“Percy Jackson & the Olympians: The Lightning Thief” (2010) is a widely condemned film adaptation of the beloved “Percy Jackson & the Olympians” book series (2005–). While many fans were left disappointed by the film, its biggest hater could be found in the man who started it all. Rick Riordan, the series’ creator, described the movies on Twitter as his “life’s work going through a meat grinder.”
In a 2018 blog post, Riordan published letters he sent to the film’s producers begging them to preserve his story. The acquisition of 20th Century Fox by the Walt Disney Company in 2019 was Riordan’s opportunity to rewrite the past, this time as an executive producer. In a 2021 blog post, Riordan wrote about his confidence in the series and said that he was “over the moon about the level of thoughtfulness and love for the PJO book series that everyone is bringing to the discussion.”
While the movie set a low bar to be improved upon, Riordan’s promises of a more faithful and more fun adaptation set expectations sky-high. So did the series live up to its promise of achieving what the film could not?
A major win for the series was its cast. Walker Scobell, Leah Jeffries and Aryan Simhadri, who play Percy Jackson, Annabeth Chase and Grover Underwood, respectively, perfectly embody the natures of their characters. In episode 6, “We Take a Zebra to Vegas,” Scobell and Jeffries sell the innate chemistry of Percy and Annabeth. While sending an “Iris message” to Luke (Charlie Bushnell), Annabeth says, “toss it, Seaweed Brain,” and banter ensues, leading Luke to ask, “When did you turn into an old married couple?”
Another shoutout in terms of casting has to go to Adam Copeland’s Ares. Though the show boasts a slew of guest stars, from Megan Mullally to Jason Mantzoukas to Timothy Omundson, Copeland takes the cake. His interaction with the main trio is incredibly natural in its contempt, and he plays the willfully manipulated Ares to perfection.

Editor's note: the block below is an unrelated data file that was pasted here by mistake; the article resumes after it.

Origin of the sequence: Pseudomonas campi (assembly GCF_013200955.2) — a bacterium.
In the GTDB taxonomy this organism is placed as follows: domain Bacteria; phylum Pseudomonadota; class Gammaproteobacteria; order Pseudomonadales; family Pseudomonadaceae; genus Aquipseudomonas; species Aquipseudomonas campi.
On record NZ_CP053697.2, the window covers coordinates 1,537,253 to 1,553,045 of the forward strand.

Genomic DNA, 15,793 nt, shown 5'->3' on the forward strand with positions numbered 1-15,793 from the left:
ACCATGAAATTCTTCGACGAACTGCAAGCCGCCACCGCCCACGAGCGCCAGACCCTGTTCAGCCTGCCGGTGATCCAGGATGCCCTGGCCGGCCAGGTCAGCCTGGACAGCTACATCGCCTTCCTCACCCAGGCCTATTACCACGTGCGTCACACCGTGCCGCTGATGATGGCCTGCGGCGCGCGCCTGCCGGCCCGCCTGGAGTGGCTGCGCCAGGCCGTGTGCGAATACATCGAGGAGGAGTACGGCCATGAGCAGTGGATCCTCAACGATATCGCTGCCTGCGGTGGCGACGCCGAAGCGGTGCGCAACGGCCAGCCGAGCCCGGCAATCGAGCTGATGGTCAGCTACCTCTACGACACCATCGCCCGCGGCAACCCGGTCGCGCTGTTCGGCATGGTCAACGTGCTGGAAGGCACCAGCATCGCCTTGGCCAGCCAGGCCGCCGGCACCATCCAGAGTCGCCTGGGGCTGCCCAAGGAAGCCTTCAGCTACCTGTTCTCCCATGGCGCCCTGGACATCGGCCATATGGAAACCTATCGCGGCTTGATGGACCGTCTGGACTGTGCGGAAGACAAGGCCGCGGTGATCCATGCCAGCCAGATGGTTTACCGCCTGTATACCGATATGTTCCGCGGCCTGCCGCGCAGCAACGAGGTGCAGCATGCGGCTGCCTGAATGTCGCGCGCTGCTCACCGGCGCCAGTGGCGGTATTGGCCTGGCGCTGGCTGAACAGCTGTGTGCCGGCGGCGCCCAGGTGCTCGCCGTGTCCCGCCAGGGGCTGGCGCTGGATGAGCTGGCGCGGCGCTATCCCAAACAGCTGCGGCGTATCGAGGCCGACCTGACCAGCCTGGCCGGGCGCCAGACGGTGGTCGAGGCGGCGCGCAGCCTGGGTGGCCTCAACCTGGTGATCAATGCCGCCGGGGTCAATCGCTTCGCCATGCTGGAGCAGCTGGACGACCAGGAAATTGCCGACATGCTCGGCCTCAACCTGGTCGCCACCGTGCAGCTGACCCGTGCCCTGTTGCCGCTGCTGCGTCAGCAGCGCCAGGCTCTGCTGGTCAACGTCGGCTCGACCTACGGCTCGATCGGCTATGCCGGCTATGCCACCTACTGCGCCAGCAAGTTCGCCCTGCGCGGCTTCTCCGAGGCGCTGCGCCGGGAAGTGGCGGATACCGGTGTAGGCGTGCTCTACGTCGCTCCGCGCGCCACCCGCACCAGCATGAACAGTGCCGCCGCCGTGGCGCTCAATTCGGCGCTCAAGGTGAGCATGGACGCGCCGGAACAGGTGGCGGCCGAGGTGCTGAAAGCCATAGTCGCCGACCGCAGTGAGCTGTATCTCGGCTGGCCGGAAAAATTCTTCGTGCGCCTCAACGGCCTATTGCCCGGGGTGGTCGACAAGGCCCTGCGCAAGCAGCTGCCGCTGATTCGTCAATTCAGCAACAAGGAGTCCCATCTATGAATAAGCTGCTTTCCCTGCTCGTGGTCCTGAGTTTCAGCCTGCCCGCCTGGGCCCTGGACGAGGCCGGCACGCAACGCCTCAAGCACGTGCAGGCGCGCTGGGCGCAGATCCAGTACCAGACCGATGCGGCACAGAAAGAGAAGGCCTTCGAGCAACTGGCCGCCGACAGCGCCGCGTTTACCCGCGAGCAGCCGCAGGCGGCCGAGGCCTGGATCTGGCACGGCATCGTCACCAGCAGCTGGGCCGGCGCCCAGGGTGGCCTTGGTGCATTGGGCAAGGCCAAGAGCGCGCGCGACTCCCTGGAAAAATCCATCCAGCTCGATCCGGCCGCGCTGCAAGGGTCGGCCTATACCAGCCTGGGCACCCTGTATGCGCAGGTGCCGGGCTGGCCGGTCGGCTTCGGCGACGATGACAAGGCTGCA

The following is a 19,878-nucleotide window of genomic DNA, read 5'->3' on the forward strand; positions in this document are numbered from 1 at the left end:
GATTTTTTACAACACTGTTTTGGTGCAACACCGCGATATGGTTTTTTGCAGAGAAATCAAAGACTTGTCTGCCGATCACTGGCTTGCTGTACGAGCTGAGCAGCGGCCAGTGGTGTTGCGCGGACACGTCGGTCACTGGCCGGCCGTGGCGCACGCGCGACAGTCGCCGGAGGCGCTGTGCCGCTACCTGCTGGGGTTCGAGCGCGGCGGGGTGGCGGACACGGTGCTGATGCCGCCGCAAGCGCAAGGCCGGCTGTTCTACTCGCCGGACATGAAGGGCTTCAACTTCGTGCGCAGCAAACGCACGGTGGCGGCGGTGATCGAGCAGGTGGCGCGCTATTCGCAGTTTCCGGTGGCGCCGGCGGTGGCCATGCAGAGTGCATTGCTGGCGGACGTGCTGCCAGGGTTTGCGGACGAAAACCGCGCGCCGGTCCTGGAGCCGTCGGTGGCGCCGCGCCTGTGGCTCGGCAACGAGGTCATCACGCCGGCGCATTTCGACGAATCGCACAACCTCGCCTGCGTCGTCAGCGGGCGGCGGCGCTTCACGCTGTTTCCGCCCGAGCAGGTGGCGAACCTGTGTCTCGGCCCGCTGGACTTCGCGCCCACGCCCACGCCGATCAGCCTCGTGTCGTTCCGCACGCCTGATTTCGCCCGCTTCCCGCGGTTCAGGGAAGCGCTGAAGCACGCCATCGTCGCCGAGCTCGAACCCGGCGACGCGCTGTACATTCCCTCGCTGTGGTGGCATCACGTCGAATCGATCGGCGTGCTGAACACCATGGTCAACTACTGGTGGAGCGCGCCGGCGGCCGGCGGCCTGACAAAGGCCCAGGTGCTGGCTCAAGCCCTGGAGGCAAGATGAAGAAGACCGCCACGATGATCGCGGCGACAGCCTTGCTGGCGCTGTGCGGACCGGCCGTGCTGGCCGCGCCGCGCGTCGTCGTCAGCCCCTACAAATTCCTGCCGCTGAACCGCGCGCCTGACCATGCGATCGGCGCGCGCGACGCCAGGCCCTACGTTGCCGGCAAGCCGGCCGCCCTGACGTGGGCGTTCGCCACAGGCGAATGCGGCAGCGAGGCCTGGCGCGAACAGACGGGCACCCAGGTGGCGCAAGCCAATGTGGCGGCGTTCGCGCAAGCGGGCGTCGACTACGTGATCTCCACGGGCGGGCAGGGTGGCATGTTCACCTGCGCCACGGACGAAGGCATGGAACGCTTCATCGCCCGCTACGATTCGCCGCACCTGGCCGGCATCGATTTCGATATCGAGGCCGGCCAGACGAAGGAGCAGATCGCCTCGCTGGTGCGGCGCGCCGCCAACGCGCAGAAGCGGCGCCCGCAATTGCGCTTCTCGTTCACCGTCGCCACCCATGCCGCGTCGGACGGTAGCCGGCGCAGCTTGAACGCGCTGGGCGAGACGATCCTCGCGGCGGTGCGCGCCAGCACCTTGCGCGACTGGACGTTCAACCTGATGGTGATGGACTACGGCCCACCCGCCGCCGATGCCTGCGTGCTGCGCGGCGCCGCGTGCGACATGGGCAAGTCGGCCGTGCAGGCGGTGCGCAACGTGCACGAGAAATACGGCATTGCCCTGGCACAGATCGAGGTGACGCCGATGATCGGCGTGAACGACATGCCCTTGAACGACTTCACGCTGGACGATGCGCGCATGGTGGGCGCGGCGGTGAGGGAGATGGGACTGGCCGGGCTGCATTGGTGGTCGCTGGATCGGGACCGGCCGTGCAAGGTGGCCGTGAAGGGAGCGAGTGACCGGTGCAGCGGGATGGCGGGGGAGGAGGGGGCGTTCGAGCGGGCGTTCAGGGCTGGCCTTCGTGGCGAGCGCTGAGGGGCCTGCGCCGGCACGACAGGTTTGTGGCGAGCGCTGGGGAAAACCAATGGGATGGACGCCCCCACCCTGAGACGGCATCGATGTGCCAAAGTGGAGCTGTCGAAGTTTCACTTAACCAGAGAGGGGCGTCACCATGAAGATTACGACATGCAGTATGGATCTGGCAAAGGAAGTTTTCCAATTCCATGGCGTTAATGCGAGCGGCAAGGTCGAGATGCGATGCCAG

The main way the series misses is in the pacing of the show, which is decidedly … slow. One of the hallmarks of a “Percy Jackson” quest is that the trio comes across silly versions of mythological figures and has to remember how they were defeated in their myths, but there is a clear lack of urgency throughout the quest that hinders the storytelling experience.
A perfect example is in the opening scene of episode 7, “We Find Out the Truth, Sort Of.” In the book, this is a drawn-out scene in which Annabeth and Grover are tricked into testing out enchanted waterbeds by the salesman, “Crusty.” They become trapped, only to be freed thanks to Percy’s quick wit as he recognizes and outsmarts Crusty, aka Procrustes, another son of Poseidon who would fatally stretch his victims on an iron bed. In the series, Percy simply walks into Crusty’s Waterbed Palace and declares, “I know who you are. You’re Procrustes,” cheapening the intrigue.
This leads us to the real problem of the show — it’s not fun. There are some quick comedic moments from Percy here and there (Percy flossing in episode one or the interaction between Percy and the Oracle in episode 3 come to mind) but ultimately the show lacks the innate sarcasm and silliness of the original book series.
The Lotus Casino, one of the most fun aspects of the first book in which Percy, Annabeth and Grover get stuck in time and actually get the opportunity to be kids, was boiled down to mere tedious exposition. The Lotus Casino is the one thing many Percy fans agree the 2010 movie did right, with its iconic Lady Gaga “Poker Face” soundtrack — and yet Riordan posted on Threads prior to the premiere of the Lotus Casino episode, “if some of you seriously think I’d allow any callbacks to certain movies, you haven’t been paying attention for the last decade. The show is its own thing. And imo it’s so much better!”
Did Riordan ultimately deliver on his promises? As an admitted fan of the original movie, it’s honestly hard to say yes. What the movie didn’t offer in terms of accuracy to the source material, it delivered in its playfulness that was true to the energy of the original book series. While the series found ways to enhance the story for new viewers, including giving Percy four pearls to return from the Underworld instead of three or by changing the final scene with Luke to highlight Percy’s fatal flaw and bring Annabeth into the fold, it fell short of its promises to improve wholly on the defunct 2010 film.
In the future, the series needs to bring more of Percy’s sarcasm, more urgency and suspense to the plot and trust that the audience trusts its protagonists to problem-solve in the moment, instead of knowing the problem firsthand.